The Chancellor of the Exchequer (Mr. Derek Heathcoat Amory):
No, Sir. If old-age pensioners are in need, and satisfy the conditions for assistance the prescription charge can already be refunded to them.
Is the right hon. Gentleman aware that I have had letters from many old-age pensioners in Coventry, one of which says:
Failing health is attendant upon old age and therefore prescriptions are a heavy toll upon our meagre budget. Surely 2d. off beer is no help for the sick and aged.
Is the Chancellor further aware that old people on National Assistance find it very difficult to satisfy the requirements for a refund, and would he not look at the matter again?.
If there is any administrative difficulty, I am sure that if the hon. Lady puts down a Question to my right hon. Friend the Minister of Health he will give her the information she requires.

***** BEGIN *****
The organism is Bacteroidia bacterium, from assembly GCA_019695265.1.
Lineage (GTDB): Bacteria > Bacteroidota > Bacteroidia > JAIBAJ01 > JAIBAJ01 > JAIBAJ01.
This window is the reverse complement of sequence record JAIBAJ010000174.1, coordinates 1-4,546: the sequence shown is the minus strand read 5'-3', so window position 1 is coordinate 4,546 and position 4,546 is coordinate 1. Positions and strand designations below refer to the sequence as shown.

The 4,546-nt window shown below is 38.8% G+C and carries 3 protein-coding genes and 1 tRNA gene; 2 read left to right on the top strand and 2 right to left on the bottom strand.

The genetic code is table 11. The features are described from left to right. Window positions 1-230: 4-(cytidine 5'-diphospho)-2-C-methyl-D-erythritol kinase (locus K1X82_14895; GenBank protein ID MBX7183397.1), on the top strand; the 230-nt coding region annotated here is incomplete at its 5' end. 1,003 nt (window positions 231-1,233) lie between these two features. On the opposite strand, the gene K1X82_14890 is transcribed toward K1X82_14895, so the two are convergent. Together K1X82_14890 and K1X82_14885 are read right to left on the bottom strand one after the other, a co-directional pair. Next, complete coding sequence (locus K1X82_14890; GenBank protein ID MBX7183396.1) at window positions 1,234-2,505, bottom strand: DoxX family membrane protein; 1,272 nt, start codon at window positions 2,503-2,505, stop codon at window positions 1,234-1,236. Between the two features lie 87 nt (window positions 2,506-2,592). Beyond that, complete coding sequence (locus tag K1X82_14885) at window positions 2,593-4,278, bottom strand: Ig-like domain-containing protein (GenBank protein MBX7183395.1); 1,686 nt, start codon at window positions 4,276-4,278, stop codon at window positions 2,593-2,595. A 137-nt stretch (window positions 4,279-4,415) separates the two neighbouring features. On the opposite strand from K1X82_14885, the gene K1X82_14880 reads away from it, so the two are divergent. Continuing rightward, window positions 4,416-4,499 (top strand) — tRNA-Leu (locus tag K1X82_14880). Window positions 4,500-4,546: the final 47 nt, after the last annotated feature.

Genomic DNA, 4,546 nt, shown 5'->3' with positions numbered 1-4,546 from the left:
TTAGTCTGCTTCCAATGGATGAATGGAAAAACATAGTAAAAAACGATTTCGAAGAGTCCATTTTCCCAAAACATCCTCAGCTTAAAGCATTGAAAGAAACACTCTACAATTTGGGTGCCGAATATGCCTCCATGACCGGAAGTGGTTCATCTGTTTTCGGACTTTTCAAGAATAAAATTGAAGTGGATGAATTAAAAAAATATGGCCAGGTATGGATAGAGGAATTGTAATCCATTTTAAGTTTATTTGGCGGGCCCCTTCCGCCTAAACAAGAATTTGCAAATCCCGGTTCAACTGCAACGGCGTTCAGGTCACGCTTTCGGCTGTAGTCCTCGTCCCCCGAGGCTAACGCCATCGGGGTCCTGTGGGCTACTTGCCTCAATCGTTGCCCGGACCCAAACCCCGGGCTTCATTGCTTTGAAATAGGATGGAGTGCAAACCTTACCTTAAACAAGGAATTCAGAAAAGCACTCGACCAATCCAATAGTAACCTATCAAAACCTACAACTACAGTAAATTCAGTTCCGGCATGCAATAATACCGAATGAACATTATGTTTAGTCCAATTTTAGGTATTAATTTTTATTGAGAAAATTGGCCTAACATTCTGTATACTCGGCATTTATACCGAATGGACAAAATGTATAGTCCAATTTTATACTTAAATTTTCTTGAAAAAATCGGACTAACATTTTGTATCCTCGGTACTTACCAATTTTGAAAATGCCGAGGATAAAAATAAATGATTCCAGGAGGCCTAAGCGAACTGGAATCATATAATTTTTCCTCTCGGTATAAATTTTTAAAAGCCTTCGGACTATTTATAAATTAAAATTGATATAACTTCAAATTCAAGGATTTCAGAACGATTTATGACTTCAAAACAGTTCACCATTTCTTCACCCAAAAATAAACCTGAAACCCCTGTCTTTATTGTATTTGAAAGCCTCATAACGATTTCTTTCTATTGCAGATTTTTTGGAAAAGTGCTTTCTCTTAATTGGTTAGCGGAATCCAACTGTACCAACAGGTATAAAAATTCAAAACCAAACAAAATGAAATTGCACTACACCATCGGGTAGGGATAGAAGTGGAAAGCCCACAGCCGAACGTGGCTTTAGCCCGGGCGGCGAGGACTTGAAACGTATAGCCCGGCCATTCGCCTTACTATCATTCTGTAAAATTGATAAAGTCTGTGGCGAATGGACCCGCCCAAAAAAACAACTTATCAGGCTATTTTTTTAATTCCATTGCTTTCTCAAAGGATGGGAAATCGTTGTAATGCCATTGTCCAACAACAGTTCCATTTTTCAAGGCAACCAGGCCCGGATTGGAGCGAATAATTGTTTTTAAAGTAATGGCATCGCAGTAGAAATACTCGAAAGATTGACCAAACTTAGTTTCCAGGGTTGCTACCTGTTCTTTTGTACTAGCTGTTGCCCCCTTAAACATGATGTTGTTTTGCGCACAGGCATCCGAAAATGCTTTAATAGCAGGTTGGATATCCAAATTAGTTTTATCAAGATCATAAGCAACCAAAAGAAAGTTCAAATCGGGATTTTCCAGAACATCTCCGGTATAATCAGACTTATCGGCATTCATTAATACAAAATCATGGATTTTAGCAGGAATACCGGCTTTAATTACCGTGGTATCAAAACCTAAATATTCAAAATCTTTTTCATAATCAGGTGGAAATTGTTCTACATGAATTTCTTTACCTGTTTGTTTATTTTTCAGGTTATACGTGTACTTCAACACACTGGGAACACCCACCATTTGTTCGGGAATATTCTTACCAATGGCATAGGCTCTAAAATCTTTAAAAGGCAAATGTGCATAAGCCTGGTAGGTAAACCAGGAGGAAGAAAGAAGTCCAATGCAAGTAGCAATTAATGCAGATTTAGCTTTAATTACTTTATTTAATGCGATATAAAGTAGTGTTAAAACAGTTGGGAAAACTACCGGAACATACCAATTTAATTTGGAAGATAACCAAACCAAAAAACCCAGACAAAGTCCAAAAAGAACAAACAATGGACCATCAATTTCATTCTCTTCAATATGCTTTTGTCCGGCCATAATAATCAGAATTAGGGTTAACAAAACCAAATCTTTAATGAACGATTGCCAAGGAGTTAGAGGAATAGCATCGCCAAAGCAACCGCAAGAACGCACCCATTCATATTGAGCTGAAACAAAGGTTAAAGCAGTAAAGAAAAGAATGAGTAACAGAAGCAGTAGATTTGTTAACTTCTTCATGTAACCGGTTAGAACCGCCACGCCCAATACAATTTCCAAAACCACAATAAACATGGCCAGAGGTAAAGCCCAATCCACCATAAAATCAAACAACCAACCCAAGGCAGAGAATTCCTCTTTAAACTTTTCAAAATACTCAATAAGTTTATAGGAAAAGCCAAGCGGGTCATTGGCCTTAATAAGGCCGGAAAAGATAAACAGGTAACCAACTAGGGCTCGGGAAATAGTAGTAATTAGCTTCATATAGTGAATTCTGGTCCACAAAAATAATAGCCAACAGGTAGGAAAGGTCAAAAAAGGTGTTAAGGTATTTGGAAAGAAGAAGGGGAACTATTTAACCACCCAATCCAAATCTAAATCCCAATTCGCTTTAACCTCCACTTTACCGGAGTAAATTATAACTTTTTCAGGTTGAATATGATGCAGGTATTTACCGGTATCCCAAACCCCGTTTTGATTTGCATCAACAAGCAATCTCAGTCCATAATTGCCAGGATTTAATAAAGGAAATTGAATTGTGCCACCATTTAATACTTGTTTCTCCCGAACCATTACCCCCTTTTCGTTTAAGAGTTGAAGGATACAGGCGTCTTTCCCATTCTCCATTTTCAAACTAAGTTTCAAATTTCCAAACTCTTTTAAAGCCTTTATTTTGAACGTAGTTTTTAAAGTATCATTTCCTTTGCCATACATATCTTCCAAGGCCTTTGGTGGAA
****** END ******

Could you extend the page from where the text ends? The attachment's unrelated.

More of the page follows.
Mr. H. Wilson:
But is not the Chancellor aware that these vicious charges were imposed by the present Prime Minister, when Chancellor of the Exchequer, when he was facing, as he said, a very serious economic crisis? Since we are supposed to be more prosperous now, ought not these charges and impositions to be the first to be removed? Is the right hon. Gentleman not further aware that this operates very unfairly as between different types of sick people, as some degrees of chronic illness require far more prescriptions per month than do others?.
Is the Chancellor of the Exchequer aware that it would cost £26 million in a full financial year to give the old-age pensioners another 2s. a week? Would it not be correct to state that he could do that, abolish prescription charges and reduce the cost of television and radio licences for the same amount as he conceded on beer, namely, £36 million?